Figure 10: Restart the Master Target Device

Afterwards the machine is connected to the PVS infrastructure using PXE or BDM and is fully booted again. We can logon again and the image wizard will be started automatically, showing the progress bar.

Figure 11: Imaging Progress Bar

When the imaging process is done a screen is shown that the conversion is completed.

Figure 12: Imaging Process Finished

The machine will show its normal interface, you will also see an additional disk connected to the system. But logically that’s not necessary. The next step is to shut down the machine, so the disk image is not in use anymore.

The next step is executed in the console. It’s time to change the vDisk from the private (so it can be written) to shared mode (so the vDisk can be used by multiple Target Devices). This is done by selecting properties of the just created vDisk at the vDisk pool within the site. Here you need to change the access mode from private to standard and select the location where you would like to store the Write Cache. It’s a step to far to explain the different options with their characteristics. Please check my articles series about Designing PVS on my personal website. More settings can be changed, but for simplicity I only show the required changes for now.

Figure 13: Changing vDisk properties

When the vDisk is reconfigured we can start machines using the vDisk for OS streaming. Therefore the machine needs to be known within the PVS infrastructure. This is done within a Device Collection by selecting New Device.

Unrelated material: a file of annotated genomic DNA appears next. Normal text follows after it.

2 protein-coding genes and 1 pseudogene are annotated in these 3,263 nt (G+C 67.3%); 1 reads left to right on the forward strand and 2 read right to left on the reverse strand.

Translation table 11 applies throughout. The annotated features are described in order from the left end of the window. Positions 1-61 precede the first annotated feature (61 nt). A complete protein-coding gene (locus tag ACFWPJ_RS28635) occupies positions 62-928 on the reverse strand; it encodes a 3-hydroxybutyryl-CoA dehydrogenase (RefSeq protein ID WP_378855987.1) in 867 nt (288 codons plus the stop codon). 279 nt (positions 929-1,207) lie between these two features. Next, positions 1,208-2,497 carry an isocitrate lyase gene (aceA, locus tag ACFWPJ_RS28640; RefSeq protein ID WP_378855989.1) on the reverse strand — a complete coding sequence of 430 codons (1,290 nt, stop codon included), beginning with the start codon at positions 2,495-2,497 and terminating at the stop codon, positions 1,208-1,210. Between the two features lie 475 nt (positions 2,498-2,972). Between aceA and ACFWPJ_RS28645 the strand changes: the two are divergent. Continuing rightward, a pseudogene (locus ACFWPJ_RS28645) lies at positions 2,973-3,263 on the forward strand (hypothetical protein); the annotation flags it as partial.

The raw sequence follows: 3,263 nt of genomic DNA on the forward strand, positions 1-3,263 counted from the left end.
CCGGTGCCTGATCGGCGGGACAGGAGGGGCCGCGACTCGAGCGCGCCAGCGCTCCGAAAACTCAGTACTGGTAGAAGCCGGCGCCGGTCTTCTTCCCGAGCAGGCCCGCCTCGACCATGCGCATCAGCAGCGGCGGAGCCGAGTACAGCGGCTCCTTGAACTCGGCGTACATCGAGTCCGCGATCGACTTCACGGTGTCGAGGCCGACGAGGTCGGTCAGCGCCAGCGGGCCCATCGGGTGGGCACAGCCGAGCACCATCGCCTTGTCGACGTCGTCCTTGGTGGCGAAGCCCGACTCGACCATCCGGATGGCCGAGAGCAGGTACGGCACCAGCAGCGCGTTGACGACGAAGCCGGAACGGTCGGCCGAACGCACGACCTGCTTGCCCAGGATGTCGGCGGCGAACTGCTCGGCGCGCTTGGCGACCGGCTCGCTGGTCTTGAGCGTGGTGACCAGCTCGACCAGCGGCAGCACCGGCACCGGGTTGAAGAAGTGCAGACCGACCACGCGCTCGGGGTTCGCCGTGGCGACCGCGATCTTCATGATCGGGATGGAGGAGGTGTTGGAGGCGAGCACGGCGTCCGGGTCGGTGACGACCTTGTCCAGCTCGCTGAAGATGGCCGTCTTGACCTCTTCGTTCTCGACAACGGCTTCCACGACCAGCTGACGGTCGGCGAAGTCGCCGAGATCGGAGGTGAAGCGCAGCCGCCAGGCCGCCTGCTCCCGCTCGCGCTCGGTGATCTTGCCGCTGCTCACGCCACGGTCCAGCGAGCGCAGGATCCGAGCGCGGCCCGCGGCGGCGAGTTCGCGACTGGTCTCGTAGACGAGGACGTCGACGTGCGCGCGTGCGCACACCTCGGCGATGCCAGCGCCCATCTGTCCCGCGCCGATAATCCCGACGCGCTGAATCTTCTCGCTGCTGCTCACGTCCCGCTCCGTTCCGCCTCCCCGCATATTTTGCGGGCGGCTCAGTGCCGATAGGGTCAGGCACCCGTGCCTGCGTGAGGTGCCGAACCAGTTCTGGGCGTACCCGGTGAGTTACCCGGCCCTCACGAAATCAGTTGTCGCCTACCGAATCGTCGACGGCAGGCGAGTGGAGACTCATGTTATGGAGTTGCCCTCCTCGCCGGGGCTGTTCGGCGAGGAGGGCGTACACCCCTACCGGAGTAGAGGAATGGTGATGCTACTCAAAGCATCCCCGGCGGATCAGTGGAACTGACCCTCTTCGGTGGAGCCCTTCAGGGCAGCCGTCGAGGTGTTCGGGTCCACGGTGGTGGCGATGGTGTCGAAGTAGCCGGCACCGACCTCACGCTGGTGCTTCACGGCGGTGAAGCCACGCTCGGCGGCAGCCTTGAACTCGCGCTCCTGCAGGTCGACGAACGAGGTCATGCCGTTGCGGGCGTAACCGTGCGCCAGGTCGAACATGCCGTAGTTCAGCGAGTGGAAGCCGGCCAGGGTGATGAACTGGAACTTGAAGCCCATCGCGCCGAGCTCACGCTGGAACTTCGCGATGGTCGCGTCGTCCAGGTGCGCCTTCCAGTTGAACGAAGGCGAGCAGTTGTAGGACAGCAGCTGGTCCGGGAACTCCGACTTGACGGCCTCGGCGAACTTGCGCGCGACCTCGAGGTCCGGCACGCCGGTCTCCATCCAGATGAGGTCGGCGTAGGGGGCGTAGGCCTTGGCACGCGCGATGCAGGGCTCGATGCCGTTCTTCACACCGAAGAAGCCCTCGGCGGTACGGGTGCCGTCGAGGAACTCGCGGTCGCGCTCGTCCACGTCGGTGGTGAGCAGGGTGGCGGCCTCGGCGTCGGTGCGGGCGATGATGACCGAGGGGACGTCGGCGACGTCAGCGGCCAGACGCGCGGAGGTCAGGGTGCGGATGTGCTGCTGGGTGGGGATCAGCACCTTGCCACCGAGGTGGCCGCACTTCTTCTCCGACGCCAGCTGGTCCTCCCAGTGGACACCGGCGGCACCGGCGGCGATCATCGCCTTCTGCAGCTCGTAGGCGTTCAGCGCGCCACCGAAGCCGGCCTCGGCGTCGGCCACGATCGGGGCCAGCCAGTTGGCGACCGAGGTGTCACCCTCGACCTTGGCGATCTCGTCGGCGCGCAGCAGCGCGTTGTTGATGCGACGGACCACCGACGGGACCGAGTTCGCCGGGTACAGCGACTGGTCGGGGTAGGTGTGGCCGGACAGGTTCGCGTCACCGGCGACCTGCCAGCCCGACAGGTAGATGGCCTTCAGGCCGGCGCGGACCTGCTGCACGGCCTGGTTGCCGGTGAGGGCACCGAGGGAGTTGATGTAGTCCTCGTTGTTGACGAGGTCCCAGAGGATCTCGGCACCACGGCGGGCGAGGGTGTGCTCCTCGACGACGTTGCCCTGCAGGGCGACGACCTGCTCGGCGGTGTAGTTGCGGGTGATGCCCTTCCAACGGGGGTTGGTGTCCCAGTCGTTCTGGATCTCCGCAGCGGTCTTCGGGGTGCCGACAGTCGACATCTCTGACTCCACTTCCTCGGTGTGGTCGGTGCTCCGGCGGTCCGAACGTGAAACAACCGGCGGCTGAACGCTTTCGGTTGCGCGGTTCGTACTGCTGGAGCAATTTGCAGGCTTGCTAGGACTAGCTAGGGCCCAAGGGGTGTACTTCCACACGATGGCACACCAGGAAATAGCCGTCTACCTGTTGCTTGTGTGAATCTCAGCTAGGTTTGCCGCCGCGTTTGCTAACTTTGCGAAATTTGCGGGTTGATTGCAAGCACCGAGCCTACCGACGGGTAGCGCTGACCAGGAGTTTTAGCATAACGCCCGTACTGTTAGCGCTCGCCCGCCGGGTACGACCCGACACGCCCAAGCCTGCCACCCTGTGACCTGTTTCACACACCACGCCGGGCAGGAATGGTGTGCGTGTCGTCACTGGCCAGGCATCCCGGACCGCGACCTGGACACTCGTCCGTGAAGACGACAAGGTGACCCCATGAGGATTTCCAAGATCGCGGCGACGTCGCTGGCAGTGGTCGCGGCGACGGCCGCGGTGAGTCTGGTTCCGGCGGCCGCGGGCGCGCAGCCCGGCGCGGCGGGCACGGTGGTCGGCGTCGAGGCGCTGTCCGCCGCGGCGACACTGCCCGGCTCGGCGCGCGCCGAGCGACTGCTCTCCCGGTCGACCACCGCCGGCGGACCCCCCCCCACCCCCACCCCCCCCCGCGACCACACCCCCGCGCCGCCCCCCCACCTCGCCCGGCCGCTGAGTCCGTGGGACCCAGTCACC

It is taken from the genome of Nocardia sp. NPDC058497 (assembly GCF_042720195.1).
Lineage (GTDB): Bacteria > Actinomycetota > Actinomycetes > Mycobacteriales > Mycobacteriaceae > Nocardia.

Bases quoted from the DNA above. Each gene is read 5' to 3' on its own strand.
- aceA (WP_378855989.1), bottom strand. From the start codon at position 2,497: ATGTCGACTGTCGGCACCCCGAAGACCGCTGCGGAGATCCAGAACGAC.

You need to provide a name (this will be the name of the computer when booted) and the MAC address. For now configure Type: Production and Boot From: vDisk. I will discuss the Type later in this article series. Also you need to assign the vDisk to the device within the vDisk tab.

Figure 14: Creating Target Device

When the Target Device is created, we need to do one more step and that is creating the machine account in AD (so the machine is able to use the domain). Select the Target Device, right click the mouse button and select the option Active Directory – Create Machine Account.

Figure 15: Create Machine Account

In the next screen you can specify in which OU the account should be placed and the machine account will actually be created. This is executed under the account which is logged into the console, so be sure that the account has the required privileges to create machine accounts.

Figure 16: Create Machine Account

Now we are ready to start the machine, connect to the PVS infrastructure (via PXE or BDM) and the operating system is streamed to the device. The boot process will look like a normal machine and you can log in with a domain account. The machine will show in the properties the name provided within the PVS console joined in the domain. Now we have a machine running on the vDisk provided by the PVS infrastructure. From now you can add more target devices and boot those from the same vDisk.

Figure 17: Machine started using a vDisk


In this article we created a vDisk using a Master Target Device. After creating the vDisk we configured the disk in the standard mode. Next we created a Target Device and added that one to the Active Directory. As the last step we booted the Target Device and streamed the OS to this machine. In the upcoming and last article I will discuss some advanced configurations and the vDisk update possibilities.

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If you would like to read the other parts in this article series please go to:

See Also

The Author — Wilco van Bragt

Wilco van Bragt avatar

After working for a couple of consulting firms as a senior technical consultant and technical project leader Wilco started his own freelance company VanBragt.Net Consultancy in April 2008. Wilco is certified n Citrix (CCIA, CCEE/CCEA, CCA), Microsoft (MCITP, MCTS, MSCE, MSCA) and Prince2 (Foundation). Wilco is also a RSVP (RES Software Valued Professional), Citrix CTP (Citrix Technology Professional) and a Microsoft MVP (Most Valuable Professional) on RDS.